Some History by Robert Grosz (pg. 4)

    When Queen and I were about 14, Dad found an old "one horse open sleigh". Ooooh boy! Now a sleigh, like a convertible, has a certain attraction to it for girls and I found if ya hang a kerosene lantern under the seat on a hook and put a horse blanket over Your knees, the only thing that gets cold is yer nose! Well, until Queen went blind she was the horse that "knows the way back home".

    Sadly, about 16 Queen lost the sight of both eyes, not an unusual occurrence for Percherons but, none the less, sad. I don't know why she lost her sight and neither did the vets. You knew, that's just the way it is.

    If you think Queen retired, your wrong. All she needed then was a word, a taut line or some indication of direction to go. She was never lost although she occasionally got momentarily confused.

    I watched many times when she was in her teens and twenties when the horses would come in midday for a drink of water in the barn. The pasture was on the other side of a small stream over which there was an earthen bridge. Tiny, a Hackney filly I had, would come out of the pasture and stand on the bridge. Queen would come high stepping down the hill, snorting her way to Tiny. When Queen was immediately behind, Tiny would move across the bridge and to the watering trough in the barn and that poor blind beauty would heave a sigh of relief and walk directly to the barn and the water. Ya gotta live with them.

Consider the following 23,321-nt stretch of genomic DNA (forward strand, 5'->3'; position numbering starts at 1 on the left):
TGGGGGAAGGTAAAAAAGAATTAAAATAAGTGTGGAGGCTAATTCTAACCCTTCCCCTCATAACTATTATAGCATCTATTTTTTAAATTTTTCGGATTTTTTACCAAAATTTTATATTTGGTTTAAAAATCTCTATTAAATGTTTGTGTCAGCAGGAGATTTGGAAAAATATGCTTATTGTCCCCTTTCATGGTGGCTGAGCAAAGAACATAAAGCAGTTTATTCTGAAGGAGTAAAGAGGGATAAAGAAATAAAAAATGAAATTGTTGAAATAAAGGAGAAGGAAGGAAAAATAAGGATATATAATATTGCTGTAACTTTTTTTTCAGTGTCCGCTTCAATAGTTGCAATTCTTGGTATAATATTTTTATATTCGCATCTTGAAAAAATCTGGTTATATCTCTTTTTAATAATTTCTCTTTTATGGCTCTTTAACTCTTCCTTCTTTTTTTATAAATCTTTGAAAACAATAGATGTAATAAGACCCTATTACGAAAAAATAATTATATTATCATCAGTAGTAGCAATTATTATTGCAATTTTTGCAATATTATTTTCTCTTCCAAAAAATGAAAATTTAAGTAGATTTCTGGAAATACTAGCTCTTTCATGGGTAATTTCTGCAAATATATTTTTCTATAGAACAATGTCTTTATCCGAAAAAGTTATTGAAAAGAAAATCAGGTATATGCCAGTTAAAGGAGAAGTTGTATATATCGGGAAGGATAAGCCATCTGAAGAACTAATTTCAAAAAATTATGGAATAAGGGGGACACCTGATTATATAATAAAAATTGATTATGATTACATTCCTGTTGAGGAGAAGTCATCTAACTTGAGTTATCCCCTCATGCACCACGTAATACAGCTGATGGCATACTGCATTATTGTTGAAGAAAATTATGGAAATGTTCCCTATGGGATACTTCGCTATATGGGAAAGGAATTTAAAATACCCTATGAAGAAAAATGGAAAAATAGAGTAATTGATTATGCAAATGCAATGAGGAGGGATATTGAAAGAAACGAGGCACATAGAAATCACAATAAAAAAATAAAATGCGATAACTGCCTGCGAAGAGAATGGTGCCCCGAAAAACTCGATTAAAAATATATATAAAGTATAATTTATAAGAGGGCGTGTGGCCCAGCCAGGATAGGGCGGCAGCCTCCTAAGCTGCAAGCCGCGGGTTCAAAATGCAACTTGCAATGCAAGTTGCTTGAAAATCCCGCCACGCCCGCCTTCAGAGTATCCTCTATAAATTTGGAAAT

In 1959, she was 39 years old and the picture of health. Then she began to be unable to get up and we would lift her with block and tackle repeatedly. No one wanted to call the vet to "put her down"; she was an institution and a close member of our family. The vet finally came with his needle and the man came with his truck. They were alone, none of us could be there. Certainly the farm operations had changed by then but, somehow, Queens presence kept the spirit alive. When she left, an era passed never to be recaptured. May she rest in peace.

    Then there was Old Dick. He was also black and was his own man. Oh sure, he worked, in the lead, on the off side and would even work alone. He had several intense dislikes. Strangely the two things he couldn't stand was sheepskin on him, anywhere, and Negroes. Well maybe. He had been worked in a coal mine by two colored men who, rumors had it, rather mistreated the animal. The mine entry was about six feet high, but lower in some places. Occasionally the horse would hit his withers against a low place, so to protect him the guys put a sheepskin on his withers.

    We used sheepskins around the farm a lot; usually to cover the metal seats of the mowing machine, binder, hay rake or cultivator and when the machine was in the field, we used the sheepskin on the horses back, to and from the field and the barn.

    Homer Greer was going to cultivate corn one day, the cultivator was in the field. He put the sheepskin on Old Dick, the lead horse, and right smartly he mounted. His immediate dismount wasn't nearly as athletically executed, however, he managed to stay in approximately the same position on the ground as he had been, a moment before, on the horse. Old Dick didn't open his mouth and laugh, but he giggled.

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